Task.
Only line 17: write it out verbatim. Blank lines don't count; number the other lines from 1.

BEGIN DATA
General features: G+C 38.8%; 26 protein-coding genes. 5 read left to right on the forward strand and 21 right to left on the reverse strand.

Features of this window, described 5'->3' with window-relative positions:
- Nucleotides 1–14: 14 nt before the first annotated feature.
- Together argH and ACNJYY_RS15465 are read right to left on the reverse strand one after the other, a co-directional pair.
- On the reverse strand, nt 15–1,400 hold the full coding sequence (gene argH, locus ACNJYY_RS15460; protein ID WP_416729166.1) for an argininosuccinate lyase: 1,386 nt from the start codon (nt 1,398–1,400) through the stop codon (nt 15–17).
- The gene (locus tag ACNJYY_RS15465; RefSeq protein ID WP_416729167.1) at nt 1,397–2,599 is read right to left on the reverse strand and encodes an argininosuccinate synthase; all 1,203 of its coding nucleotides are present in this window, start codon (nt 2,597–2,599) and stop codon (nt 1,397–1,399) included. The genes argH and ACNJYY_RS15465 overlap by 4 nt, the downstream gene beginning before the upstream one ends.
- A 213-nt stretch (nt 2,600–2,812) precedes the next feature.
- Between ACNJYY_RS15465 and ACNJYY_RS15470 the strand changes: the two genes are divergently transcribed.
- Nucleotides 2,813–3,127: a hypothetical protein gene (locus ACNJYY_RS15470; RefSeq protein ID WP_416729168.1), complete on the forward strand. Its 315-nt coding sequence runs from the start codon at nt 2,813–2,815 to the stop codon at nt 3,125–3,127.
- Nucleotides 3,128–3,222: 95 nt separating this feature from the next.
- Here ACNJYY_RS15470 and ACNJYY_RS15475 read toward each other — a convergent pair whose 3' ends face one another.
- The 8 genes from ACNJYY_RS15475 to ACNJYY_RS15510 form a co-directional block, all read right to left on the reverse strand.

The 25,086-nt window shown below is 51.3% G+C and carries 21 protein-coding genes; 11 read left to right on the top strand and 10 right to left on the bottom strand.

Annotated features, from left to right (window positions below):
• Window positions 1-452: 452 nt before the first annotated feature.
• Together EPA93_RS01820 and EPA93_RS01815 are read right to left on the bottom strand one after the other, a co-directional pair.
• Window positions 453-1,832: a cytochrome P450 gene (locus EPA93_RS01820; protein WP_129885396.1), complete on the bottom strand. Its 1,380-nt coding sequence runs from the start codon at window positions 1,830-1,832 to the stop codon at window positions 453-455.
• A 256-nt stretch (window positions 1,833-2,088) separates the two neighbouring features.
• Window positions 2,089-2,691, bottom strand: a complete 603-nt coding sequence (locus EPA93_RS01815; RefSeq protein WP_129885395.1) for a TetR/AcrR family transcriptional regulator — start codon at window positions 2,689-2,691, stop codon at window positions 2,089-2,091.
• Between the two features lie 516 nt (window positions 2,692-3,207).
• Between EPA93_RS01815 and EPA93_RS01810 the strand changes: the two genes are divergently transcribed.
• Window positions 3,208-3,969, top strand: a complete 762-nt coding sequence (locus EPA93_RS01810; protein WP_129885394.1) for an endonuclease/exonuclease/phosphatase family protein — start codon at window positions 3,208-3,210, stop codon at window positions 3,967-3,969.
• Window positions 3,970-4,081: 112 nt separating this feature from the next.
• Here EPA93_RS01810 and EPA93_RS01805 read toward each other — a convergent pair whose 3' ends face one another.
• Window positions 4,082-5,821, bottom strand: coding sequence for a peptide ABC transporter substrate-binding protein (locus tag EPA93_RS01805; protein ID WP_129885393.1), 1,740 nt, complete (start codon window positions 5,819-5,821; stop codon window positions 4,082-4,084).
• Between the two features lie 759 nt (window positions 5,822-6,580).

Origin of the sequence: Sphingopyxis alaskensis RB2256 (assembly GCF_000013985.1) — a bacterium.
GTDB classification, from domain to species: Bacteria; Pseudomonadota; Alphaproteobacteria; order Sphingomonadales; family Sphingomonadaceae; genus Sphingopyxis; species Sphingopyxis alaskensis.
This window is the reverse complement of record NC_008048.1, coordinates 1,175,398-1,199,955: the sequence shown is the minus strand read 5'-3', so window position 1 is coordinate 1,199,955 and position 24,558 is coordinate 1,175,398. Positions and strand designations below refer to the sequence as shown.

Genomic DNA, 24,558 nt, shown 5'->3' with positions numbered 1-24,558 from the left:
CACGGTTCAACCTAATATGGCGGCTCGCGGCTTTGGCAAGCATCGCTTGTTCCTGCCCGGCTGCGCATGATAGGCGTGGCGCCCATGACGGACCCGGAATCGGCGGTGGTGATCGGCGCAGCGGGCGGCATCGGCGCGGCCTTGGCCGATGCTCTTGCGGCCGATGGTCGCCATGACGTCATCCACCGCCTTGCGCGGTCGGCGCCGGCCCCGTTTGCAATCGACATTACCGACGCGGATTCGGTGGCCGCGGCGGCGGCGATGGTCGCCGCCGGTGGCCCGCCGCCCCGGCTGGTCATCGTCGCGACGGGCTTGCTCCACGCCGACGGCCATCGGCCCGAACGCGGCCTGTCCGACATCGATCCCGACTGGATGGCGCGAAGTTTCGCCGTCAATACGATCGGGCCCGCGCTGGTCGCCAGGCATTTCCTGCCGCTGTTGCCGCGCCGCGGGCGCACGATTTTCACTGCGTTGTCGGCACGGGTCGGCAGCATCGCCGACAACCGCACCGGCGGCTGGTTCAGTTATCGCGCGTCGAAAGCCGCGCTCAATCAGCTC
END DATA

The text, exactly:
• Window positions 453-1,832: a cytochrome P450 gene (locus EPA93_RS01820; protein WP_129885396.1), complete on the bottom strand. Its 1,380-nt coding sequence runs from the start codon at window positions 1,830-1,832 to the stop codon at window positions 453-455.